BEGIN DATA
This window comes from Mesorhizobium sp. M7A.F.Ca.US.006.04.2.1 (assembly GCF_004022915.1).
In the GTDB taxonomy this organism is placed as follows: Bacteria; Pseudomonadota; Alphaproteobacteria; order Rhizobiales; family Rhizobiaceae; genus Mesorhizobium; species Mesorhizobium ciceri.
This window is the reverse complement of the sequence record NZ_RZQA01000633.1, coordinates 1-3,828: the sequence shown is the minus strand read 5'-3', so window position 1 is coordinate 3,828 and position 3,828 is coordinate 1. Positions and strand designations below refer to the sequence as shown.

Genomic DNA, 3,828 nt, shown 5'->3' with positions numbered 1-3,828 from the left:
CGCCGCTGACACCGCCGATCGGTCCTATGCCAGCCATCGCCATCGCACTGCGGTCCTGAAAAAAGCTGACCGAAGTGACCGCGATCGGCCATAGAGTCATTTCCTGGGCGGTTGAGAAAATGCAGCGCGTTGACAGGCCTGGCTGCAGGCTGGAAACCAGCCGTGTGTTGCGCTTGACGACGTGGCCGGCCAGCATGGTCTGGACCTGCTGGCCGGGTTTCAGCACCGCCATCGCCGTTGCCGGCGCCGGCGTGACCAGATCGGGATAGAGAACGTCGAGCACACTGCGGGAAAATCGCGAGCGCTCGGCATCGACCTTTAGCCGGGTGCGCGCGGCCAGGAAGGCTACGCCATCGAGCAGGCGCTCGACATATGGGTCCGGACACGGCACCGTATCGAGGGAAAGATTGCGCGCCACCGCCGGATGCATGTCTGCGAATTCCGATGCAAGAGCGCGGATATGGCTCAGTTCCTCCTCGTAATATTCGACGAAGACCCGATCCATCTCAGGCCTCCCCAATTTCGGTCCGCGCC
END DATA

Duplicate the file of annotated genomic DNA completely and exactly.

This window comes from Mesorhizobium sp. M7A.F.Ca.US.006.04.2.1 (assembly GCF_004022915.1).
In the GTDB taxonomy this organism is placed as follows: Bacteria; Pseudomonadota; Alphaproteobacteria; order Rhizobiales; family Rhizobiaceae; genus Mesorhizobium; species Mesorhizobium ciceri.
This window is the reverse complement of the sequence record NZ_RZQA01000633.1, coordinates 1-3,828: the sequence shown is the minus strand read 5'-3', so window position 1 is coordinate 3,828 and position 3,828 is coordinate 1. Positions and strand designations below refer to the sequence as shown.

Genomic DNA, 3,828 nt, shown 5'->3' with positions numbered 1-3,828 from the left:
CGCCGCTGACACCGCCGATCGGTCCTATGCCAGCCATCGCCATCGCACTGCGGTCCTGAAAAAAGCTGACCGAAGTGACCGCGATCGGCCATAGAGTCATTTCCTGGGCGGTTGAGAAAATGCAGCGCGTTGACAGGCCTGGCTGCAGGCTGGAAACCAGCCGTGTGTTGCGCTTGACGACGTGGCCGGCCAGCATGGTCTGGACCTGCTGGCCGGGTTTCAGCACCGCCATCGCCGTTGCCGGCGCCGGCGTGACCAGATCGGGATAGAGAACGTCGAGCACACTGCGGGAAAATCGCGAGCGCTCGGCATCGACCTTTAGCCGGGTGCGCGCGGCCAGGAAGGCTACGCCATCGAGCAGGCGCTCGACATATGGGTCCGGACACGGCACCGTATCGAGGGAAAGATTGCGCGCCACCGCCGGATGCATGTCTGCGAATTCCGATGCAAGAGCGCGGATATGGCTCAGTTCCTCCTCGTAATATTCGACGAAGACCCGATCCATCTCAGGCCTCCCCAATTTCGGTCCGCGCC